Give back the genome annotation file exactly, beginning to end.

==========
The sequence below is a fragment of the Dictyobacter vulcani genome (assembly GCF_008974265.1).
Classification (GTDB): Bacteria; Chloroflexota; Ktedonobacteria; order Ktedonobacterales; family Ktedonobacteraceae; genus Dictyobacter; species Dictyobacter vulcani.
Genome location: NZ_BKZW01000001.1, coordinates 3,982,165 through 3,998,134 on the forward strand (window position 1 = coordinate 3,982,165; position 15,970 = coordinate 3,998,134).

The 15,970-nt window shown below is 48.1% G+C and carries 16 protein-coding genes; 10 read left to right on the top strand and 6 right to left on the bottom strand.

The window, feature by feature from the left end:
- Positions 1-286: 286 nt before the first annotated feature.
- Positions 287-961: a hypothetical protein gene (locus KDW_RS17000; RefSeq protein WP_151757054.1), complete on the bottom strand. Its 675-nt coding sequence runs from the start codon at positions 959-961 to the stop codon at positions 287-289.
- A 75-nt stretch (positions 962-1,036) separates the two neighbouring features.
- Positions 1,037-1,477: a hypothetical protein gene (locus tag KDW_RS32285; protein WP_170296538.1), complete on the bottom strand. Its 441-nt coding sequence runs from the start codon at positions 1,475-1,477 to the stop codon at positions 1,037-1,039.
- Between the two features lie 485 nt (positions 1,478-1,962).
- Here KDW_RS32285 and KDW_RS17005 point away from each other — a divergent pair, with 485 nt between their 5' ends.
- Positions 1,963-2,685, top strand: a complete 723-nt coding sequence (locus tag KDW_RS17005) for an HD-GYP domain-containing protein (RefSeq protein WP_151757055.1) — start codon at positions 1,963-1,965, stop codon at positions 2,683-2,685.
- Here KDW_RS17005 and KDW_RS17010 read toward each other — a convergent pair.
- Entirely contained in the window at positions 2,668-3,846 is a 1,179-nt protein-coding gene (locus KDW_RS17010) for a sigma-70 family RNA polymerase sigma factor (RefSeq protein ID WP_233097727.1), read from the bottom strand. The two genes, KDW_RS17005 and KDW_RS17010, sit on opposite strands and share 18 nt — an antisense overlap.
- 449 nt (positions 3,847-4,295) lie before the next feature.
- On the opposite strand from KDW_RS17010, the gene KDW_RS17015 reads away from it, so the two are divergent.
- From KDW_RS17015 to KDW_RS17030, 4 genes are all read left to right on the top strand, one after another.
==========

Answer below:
The sequence below is a fragment of the Dictyobacter vulcani genome (assembly GCF_008974265.1).
Classification (GTDB): Bacteria; Chloroflexota; Ktedonobacteria; order Ktedonobacterales; family Ktedonobacteraceae; genus Dictyobacter; species Dictyobacter vulcani.
Genome location: NZ_BKZW01000001.1, coordinates 3,982,165 through 3,998,134 on the forward strand (window position 1 = coordinate 3,982,165; position 15,970 = coordinate 3,998,134).

The 15,970-nt window shown below is 48.1% G+C and carries 16 protein-coding genes; 10 read left to right on the top strand and 6 right to left on the bottom strand.

The window, feature by feature from the left end:
- Positions 1-286: 286 nt before the first annotated feature.
- Positions 287-961: a hypothetical protein gene (locus KDW_RS17000; RefSeq protein WP_151757054.1), complete on the bottom strand. Its 675-nt coding sequence runs from the start codon at positions 959-961 to the stop codon at positions 287-289.
- A 75-nt stretch (positions 962-1,036) separates the two neighbouring features.
- Positions 1,037-1,477: a hypothetical protein gene (locus tag KDW_RS32285; protein WP_170296538.1), complete on the bottom strand. Its 441-nt coding sequence runs from the start codon at positions 1,475-1,477 to the stop codon at positions 1,037-1,039.
- Between the two features lie 485 nt (positions 1,478-1,962).
- Here KDW_RS32285 and KDW_RS17005 point away from each other — a divergent pair, with 485 nt between their 5' ends.
- Positions 1,963-2,685, top strand: a complete 723-nt coding sequence (locus tag KDW_RS17005) for an HD-GYP domain-containing protein (RefSeq protein WP_151757055.1) — start codon at positions 1,963-1,965, stop codon at positions 2,683-2,685.
- Here KDW_RS17005 and KDW_RS17010 read toward each other — a convergent pair.
- Entirely contained in the window at positions 2,668-3,846 is a 1,179-nt protein-coding gene (locus KDW_RS17010) for a sigma-70 family RNA polymerase sigma factor (RefSeq protein ID WP_233097727.1), read from the bottom strand. The two genes, KDW_RS17005 and KDW_RS17010, sit on opposite strands and share 18 nt — an antisense overlap.
- 449 nt (positions 3,847-4,295) lie before the next feature.
- On the opposite strand from KDW_RS17010, the gene KDW_RS17015 reads away from it, so the two are divergent.
- From KDW_RS17015 to KDW_RS17030, 4 genes are all read left to right on the top strand, one after another.